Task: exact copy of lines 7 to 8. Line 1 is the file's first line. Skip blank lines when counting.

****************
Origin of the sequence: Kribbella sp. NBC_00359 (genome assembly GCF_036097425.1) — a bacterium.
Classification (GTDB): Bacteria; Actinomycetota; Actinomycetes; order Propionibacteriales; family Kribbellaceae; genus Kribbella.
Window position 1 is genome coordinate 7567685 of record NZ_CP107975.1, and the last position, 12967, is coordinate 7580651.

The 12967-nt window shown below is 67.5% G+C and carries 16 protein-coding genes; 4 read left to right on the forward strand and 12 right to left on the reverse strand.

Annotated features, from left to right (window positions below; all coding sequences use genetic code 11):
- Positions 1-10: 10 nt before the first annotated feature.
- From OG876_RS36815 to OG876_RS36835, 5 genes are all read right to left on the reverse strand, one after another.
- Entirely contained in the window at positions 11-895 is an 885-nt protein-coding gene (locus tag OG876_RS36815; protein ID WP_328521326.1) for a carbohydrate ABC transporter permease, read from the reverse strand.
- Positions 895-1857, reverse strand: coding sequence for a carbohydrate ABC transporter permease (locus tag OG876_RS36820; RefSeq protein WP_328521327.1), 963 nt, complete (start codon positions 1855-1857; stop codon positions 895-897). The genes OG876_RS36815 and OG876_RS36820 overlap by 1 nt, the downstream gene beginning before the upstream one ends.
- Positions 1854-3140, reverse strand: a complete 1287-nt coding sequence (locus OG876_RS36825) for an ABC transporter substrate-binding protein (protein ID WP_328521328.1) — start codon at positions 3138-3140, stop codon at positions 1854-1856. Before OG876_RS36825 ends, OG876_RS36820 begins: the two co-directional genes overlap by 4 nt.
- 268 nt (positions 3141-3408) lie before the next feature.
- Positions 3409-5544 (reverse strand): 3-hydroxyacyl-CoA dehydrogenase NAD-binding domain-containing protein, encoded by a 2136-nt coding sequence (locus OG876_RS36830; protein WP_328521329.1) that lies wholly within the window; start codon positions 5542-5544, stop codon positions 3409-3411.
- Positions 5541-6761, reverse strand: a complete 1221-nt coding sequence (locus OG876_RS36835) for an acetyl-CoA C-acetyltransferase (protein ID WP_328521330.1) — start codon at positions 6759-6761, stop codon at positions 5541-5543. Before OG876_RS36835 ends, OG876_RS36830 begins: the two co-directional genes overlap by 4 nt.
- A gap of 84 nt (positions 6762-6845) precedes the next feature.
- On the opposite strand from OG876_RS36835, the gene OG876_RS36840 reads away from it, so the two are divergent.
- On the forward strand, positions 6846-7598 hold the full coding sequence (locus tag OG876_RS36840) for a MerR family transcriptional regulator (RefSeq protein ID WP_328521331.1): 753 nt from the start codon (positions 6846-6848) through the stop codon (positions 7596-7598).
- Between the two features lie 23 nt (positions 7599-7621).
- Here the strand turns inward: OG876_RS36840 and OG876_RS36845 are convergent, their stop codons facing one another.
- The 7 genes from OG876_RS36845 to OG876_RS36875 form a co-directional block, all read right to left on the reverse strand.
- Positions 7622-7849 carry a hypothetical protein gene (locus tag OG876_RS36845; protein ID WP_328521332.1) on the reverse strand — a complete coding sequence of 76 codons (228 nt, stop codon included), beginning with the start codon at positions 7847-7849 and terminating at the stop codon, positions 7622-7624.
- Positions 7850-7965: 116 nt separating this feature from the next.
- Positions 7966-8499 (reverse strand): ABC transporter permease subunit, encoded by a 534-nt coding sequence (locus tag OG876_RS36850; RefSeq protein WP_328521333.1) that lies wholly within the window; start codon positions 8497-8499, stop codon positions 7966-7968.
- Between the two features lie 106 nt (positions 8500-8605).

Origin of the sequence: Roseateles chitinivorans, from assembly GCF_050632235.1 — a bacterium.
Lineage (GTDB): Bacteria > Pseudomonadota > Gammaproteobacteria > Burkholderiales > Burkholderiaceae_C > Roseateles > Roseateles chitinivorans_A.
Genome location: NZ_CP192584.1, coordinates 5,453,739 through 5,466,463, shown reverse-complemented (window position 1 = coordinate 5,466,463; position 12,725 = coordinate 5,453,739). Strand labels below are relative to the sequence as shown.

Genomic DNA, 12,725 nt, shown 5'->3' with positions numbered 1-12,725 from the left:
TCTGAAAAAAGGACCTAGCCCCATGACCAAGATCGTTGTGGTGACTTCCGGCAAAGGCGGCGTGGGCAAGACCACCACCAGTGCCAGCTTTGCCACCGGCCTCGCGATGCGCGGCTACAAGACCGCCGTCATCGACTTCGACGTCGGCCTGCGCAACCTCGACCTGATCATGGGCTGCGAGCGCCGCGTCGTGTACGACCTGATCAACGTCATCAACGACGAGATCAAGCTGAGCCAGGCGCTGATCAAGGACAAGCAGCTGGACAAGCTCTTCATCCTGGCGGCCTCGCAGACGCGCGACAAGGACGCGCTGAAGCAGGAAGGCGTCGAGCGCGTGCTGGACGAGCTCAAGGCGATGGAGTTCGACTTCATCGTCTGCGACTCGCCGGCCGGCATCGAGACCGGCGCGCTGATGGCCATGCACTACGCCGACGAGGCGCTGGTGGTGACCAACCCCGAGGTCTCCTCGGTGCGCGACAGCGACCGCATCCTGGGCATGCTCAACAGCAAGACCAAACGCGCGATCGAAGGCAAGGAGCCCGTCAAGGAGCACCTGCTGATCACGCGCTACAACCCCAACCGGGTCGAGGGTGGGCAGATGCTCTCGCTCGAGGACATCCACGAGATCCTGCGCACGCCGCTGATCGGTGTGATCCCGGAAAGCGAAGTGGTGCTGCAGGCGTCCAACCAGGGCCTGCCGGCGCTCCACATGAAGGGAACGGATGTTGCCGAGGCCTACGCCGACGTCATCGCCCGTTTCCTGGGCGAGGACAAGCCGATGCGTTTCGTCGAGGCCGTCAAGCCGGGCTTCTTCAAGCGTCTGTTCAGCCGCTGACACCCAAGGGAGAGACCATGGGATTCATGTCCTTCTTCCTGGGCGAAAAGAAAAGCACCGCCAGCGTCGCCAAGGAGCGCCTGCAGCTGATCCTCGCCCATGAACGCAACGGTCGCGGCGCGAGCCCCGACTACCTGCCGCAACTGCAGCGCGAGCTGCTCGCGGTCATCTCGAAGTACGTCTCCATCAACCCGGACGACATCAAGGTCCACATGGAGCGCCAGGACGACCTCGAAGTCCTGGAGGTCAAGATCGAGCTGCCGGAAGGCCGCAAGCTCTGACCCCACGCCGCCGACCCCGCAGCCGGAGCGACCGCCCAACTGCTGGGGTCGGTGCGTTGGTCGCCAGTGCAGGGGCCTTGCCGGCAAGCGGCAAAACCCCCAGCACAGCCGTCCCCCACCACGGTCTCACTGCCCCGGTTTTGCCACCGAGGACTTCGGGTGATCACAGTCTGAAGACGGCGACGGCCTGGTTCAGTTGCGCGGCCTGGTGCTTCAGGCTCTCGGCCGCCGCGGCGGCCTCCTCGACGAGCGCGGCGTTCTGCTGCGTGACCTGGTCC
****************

- From OG876_RS36815 to OG876_RS36835, 5 genes are all read right to left on the reverse strand, one after another.
- Entirely contained in the window at positions 11-895 is an 885-nt protein-coding gene (locus tag OG876_RS36815; protein ID WP_328521326.1) for a carbohydrate ABC transporter permease, read from the reverse strand.